The Enzo Ferrari is a 12 cylinder mid-engine berlinetta named after the company's founder, Enzo Ferrari. It was built in 2002 using Formula One technology, such as a carbon-fibre body, F1-style electrohydraulic shift transmission, and Carbon fibre-reinforced Silicon Carbide (C/SiC) ceramic composite disc brakes. Also used are technologies not allowed in F1 such as active aerodynamics and traction control. After a downforce of 775 kg (1,709 lb) is reached at 355.6 km/h (221 mph) the rear wing is actuated by computer to maintain that downforce.
The Enzo's V12 engine is the first of a new generation for Ferrari. It is based on the architecture of the V8 found in sister-company Maserati's Quattroporte, using the same basic architecture and 104 mm (4.1 in) bore spacing. This design will replace the former architectures seen in V12 and V8 engines used in most other contemporary Ferraris. The 2005 F430 is the second Ferrari to get a version of this new powerplant.
The Enzo, named after the founder, was established to commemorate Ferrari's first formula one title of the new millennium.
The Enzo was designed by Ken Okuyama, the Japanese former Pininfarina head designer, and initially announced at the 2002 Paris Motor Show with a limited production run of 349 and at US $659,330. The company sent invitations to existing customers, specifically, those who had previously bought the F40 and F50. All 349 cars were sold in this way before production began. Later, after numerous requests, Ferrari decided to build 50 more Enzos, bringing the total to 399. Before being unveiled at the Paris Motor show, the Enzo (that was used in the show) was flown from Italy to California to be filmed in Charlie's Angels: Full Throttle. It was driven on a beach by actress Demi Moore. After filming was complete, the Enzo was flown to France to be in the Motor Show. Enzos are listed as being built in 2003. In 2003 an Enzo Ferrari delivered to Houston, Texas attorney Joe D. Jamail, Jr. was involved in a driving mishap and was totally consumed by fire. Ferrari made an additional vehicle for Mr. Jamail that carried the same serial number as the destroyed car. This kept the number of Enzo Ferraris at 400.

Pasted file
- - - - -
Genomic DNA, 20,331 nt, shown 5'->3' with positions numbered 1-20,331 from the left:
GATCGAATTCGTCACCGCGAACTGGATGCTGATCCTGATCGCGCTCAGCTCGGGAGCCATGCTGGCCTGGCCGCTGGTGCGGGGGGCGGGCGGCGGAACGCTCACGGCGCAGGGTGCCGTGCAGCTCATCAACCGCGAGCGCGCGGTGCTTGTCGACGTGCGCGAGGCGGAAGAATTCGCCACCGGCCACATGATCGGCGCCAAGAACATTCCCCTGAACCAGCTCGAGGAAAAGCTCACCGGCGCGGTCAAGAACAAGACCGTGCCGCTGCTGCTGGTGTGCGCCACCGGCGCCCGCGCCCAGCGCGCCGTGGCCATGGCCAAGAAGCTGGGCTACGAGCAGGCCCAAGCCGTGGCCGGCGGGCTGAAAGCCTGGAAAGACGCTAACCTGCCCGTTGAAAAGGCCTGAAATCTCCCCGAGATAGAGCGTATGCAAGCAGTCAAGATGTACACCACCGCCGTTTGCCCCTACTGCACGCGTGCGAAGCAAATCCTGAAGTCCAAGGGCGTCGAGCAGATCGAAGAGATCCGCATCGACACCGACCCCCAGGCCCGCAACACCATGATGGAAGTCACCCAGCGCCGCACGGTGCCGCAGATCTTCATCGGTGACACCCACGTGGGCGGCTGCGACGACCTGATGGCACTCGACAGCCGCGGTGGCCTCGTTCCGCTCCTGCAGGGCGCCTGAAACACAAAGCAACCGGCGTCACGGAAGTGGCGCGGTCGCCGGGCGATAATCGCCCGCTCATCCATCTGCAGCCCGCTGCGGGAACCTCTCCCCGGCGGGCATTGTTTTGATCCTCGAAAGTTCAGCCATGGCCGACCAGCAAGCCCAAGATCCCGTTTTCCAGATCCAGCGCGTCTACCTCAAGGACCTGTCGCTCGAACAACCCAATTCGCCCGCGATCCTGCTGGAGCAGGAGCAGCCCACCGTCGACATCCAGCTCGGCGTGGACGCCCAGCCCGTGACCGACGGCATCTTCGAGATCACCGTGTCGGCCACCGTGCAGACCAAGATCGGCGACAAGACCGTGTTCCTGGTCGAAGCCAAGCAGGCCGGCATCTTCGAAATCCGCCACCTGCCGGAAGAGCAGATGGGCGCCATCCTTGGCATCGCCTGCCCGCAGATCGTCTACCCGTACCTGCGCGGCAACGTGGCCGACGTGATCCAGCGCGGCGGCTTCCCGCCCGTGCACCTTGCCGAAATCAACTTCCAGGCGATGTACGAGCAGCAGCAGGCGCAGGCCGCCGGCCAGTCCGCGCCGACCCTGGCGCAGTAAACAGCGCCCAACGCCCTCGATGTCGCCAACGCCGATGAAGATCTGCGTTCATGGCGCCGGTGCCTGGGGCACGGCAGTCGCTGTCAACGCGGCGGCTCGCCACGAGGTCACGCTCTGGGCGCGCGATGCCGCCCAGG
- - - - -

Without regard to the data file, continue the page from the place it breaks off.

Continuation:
Ferrari built one more Enzo — the 400th car — and it was auctioned by Sotheby's Maranello Auction on June 28, 2005, to benefit survivors of the 2004 Tsunami for €950,000 (US$1,274,229), almost twice its list price. This sum was presented to Pope Benedict XVI, while former Ferrari Formula One driver Michael Schumacher gave the pope a steering wheel to commemorate the donation. This wheel included a plaque which read, "The Formula 1 World Champion's steering wheel to His Holiness Benedict XVI, Catholicism's driver."
The Enzo Ferrari typically trades above $1,000,000 (£800,000) at auction.
Three prototype "mules" were built, M1, M2, and M3. Each was bodied to look like a 348, even though the mules were built in 2000. The third mule was offered for auction alongside the 400th Enzo in June, 2005, bringing €195,500 (US$236,300).
The Enzo is a mid-engined car with a 43.9/56.1 front/rear weight distribution. The engine is Ferrari's F140 65° V12 with 4 valves per cylinder, dual overhead cams and variable valve timing. Bosch Motronic ME7 fuel injection is used and the engine is naturally aspirated. It displaces 5998 cc (366 in³) and produces 660 PS (485 kW; 651 hp) at 7800 rpm and 657 N·m (485 lb·ft) at 5500 rpm. The redline is 8000 rpm.
The Enzo has a semi-automatic transmission (also known as the F1 gearbox) using paddles to control an automated shifting and clutch mechanism, with LED lights on the steering wheel telling the driver when to change gears. The gearbox has a shift time of just 150 milliseconds. The transmission was a first generation "clutchless" design from the late 1990s, and there have been complaints about its abrupt shifting.
The Enzo Ferrari has 4 wheel independent suspension with push-rod actuated shock absorbers which can be adjusted from the cabin, complemented with anti-roll bars at the front and rear.
The Enzo uses 19-inch (483 mm) wheels and has 15-inch (381 mm) Brembo disc brakes. The wheels are held by a single lug nut and fitted with Bridgestone Potenza Scuderia RE050A tires
The Enzo can accelerate to 60 mph (97 km/h) in 3.14 seconds and can reach 100 mph (160 km/h) in 6.6 seconds. The ¼ mile (~400 m) time is 11.0 at 136 mph (219 km/h) and the top speed has been recorded to be as high as 350 kilometres per hour (220 mph). It is rated at 12 miles per US gallon (20 L/100 km; 14 mpg-imp) in the city and 18 miles per US gallon (13 L/100 km; 22 mpg-imp) on the highway.
Despite the Enzo's extraordinary performance and price, the Ferrari 430 Scuderia (an improved version of Ferrari's standard F430 production car) is capable of lapping the Ferrari test track just as quickly as the Enzo.
Evo magazine tested the Enzo on the famed Nordschleife Circuit and ran a 7:25.21 lap time. The Enzo in the test had a broken electronic damper.